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Twas the Night before Yuletide ☽○☾

Twas the Night before Yuletide ☽○☾

Twas the night before Yuletide and all through the glen,
Not a creature was stirring, not a fox, not a hen.
A mantle of snow shone brightly that night
As it lay on the ground, reflecting moonlight.

The faeries were nestled all snug in their trees,
Unmindful of flurries and a chilly north breeze.
The elves and the gnomes were down in their burrows,
Sleeping like babes in their soft earthen furrows.

When low! The earth moved with a thunderous quake,
Causing chairs to fall over and dishes to break.
The Little Folk scrambled to get on their feet
Then raced to the river where they usually meet.

“What happened?” they wondered, they questioned, they probed, 
As they shivered in night clothes, some bare-armed, some robed. 
“What caused the earth's shudder?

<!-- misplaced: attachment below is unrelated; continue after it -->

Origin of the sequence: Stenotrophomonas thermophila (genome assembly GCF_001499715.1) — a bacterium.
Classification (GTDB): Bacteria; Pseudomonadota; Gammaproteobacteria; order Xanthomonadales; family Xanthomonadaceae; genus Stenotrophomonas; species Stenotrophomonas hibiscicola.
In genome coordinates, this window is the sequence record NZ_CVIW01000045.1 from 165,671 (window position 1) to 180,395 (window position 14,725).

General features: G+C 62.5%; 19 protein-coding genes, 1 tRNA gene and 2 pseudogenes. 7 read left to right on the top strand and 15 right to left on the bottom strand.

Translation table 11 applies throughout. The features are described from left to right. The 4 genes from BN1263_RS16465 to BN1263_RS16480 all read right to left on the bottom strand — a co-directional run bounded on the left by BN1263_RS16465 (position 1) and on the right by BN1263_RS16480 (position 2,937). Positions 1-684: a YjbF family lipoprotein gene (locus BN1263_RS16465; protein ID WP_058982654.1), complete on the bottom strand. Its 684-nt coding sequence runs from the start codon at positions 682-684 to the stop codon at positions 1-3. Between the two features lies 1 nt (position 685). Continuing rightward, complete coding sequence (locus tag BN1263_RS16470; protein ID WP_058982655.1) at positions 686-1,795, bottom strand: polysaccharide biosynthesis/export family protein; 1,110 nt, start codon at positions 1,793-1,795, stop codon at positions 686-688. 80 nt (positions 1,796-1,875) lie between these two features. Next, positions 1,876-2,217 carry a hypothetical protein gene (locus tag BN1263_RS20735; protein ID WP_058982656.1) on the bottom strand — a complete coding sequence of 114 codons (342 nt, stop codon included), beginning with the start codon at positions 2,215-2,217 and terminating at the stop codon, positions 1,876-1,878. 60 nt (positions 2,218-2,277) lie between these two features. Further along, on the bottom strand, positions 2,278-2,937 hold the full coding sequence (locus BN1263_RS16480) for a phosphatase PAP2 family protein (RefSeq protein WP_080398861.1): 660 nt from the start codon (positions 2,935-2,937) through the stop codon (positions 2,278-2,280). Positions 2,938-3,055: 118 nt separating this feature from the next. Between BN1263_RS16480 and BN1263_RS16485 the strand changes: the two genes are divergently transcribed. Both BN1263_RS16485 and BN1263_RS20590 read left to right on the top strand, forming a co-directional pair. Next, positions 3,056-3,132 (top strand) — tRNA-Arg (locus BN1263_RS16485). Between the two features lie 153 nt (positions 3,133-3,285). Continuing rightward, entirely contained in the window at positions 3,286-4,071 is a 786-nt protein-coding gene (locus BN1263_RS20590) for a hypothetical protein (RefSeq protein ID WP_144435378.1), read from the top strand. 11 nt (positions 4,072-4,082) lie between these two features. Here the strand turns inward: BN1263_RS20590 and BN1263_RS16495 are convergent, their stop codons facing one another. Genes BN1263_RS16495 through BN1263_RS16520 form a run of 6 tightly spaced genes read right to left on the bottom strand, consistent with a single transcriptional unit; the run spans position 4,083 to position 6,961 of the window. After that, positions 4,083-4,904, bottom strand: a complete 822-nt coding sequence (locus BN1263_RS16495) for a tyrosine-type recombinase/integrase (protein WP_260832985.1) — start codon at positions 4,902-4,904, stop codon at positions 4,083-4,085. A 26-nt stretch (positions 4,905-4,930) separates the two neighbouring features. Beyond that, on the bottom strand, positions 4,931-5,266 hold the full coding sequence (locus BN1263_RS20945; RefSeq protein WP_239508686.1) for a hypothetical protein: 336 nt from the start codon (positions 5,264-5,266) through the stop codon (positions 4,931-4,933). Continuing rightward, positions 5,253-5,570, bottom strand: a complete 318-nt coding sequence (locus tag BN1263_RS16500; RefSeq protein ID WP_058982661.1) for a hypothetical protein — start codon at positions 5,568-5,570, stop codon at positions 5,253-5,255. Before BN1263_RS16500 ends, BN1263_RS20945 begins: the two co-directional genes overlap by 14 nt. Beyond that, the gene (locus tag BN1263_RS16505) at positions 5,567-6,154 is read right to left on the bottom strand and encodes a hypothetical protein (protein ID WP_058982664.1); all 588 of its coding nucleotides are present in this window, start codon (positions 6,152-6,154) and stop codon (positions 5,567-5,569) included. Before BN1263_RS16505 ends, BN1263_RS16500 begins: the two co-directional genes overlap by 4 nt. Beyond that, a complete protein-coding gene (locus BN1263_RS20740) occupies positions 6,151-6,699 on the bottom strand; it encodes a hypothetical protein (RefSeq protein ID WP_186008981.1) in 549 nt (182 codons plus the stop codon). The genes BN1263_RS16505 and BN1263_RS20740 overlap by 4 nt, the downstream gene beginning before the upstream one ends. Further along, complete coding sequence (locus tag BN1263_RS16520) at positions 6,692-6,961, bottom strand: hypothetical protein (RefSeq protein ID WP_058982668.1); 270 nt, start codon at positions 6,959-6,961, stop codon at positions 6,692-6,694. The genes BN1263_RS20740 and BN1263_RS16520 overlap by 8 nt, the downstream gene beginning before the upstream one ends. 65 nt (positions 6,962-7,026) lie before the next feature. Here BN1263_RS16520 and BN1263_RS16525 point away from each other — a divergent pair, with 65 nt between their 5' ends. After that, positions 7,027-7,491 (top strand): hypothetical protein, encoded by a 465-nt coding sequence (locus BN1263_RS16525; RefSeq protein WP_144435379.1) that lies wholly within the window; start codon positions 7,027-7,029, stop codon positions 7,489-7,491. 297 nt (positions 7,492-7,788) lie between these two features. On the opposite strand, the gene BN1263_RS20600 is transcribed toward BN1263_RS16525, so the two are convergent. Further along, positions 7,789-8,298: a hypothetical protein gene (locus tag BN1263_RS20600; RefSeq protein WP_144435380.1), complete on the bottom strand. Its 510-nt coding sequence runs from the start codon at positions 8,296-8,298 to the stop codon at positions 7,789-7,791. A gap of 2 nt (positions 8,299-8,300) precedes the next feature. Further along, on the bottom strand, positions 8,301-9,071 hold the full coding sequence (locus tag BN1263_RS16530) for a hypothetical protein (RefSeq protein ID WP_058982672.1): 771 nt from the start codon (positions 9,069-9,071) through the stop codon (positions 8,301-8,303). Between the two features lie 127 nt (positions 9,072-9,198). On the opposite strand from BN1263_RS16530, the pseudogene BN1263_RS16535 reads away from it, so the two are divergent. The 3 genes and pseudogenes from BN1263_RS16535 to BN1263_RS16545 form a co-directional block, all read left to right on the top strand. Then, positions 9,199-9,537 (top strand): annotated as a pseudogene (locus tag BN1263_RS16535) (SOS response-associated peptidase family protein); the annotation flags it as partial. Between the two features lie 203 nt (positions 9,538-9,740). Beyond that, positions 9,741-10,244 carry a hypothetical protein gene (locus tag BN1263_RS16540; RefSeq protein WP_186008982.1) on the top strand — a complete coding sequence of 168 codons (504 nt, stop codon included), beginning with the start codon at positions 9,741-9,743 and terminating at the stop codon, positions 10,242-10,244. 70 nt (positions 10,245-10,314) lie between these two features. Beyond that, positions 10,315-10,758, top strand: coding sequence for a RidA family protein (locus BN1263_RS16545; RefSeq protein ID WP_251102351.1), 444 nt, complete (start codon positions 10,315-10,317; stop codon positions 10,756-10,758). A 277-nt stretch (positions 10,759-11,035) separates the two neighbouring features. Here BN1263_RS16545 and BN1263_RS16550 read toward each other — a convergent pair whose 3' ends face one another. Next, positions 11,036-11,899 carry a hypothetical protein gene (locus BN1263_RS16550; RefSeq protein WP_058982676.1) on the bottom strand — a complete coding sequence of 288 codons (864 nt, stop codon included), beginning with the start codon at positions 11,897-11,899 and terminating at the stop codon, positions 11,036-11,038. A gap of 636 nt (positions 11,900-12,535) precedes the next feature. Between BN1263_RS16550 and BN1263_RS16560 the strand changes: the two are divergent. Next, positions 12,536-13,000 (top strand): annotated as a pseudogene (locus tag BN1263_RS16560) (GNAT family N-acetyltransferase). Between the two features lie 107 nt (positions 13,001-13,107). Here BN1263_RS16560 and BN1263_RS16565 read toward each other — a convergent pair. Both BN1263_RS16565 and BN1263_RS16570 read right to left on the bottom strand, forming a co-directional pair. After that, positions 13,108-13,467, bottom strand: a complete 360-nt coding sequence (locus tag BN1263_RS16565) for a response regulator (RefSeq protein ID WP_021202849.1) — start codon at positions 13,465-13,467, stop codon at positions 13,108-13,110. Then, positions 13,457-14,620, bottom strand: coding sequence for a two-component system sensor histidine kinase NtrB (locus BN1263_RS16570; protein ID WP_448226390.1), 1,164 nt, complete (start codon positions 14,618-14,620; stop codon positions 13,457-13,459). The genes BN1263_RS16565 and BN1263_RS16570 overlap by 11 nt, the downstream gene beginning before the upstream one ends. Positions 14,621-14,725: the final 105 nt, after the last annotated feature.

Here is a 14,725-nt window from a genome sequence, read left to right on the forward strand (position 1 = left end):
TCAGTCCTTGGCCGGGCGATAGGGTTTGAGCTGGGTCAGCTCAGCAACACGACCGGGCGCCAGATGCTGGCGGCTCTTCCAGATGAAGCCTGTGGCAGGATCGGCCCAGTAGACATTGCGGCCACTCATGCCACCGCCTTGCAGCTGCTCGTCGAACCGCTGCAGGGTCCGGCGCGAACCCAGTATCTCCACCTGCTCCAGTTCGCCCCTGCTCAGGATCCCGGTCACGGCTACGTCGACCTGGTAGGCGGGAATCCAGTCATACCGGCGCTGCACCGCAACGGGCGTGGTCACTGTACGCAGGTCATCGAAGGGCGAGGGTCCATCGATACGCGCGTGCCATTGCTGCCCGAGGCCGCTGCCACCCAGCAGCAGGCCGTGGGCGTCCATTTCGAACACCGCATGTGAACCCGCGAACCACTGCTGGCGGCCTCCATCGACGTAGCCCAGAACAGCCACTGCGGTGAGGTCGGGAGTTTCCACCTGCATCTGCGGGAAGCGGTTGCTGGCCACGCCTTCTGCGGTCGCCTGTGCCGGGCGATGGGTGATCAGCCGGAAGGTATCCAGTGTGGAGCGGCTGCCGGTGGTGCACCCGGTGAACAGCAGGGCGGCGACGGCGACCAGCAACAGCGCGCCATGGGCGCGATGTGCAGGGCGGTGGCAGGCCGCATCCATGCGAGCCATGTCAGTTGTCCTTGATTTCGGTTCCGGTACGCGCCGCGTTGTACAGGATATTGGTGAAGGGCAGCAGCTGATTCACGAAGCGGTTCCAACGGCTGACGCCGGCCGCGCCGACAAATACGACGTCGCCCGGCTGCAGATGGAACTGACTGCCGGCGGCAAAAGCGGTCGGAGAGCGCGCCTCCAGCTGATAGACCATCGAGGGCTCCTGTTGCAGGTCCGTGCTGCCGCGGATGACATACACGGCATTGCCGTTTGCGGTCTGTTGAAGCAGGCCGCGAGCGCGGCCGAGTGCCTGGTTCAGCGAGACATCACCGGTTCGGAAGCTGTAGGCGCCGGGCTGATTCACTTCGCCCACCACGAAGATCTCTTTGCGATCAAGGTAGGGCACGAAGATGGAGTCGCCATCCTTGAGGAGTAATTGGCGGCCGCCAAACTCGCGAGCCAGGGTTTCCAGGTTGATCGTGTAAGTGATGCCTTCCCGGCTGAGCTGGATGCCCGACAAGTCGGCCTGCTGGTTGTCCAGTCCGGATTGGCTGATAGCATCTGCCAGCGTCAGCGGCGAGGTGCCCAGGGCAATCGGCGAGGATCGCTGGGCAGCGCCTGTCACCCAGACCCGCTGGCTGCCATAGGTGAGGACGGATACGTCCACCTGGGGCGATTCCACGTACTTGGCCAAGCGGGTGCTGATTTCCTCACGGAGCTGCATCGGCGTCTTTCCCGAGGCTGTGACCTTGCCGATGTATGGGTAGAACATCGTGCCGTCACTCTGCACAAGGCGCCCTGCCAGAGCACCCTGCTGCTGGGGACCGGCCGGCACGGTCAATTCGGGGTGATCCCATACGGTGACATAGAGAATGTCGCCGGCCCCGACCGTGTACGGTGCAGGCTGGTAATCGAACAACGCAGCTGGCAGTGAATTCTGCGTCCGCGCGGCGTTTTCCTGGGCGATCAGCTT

What caused her to shiver?”
They all spoke at once as they stood by the river.

Then what to their wondering eyes should appear
But a shining gold light in the shape of a sphere.
It blinked and it twinkled, it winked like an eye,
Then it flew straight up and was lost in the sky.

Before they could murmur, before they could bustle,
There emerged from the crowd, with a swish and a rustle,
A stately old crone with her hand on a cane,
Resplendent in green with a flowing white mane.

As she passed by them the old crone's perfume,
Smelling of meadows and flowers abloom,
Made each of the fey folk think of the spring
When the earth wakes from slumber and the birds start to sing.

“My name is Gaia,” the old crone proclaimed
in a voice that at once was both wild and tamed,
“I've come to remind you, for you seem to forget,
that Yule is the time of re-birth, and yet…”

“I see no hearth fires, hear no music, no bells,
The air isn't filled with rich fragrant smells
Of baking and roasting, and simmering stews,
Of cider that's mulled or other hot brews.”

“There aren't any children at play in the snow,
Or houses lit up by candles’ glow.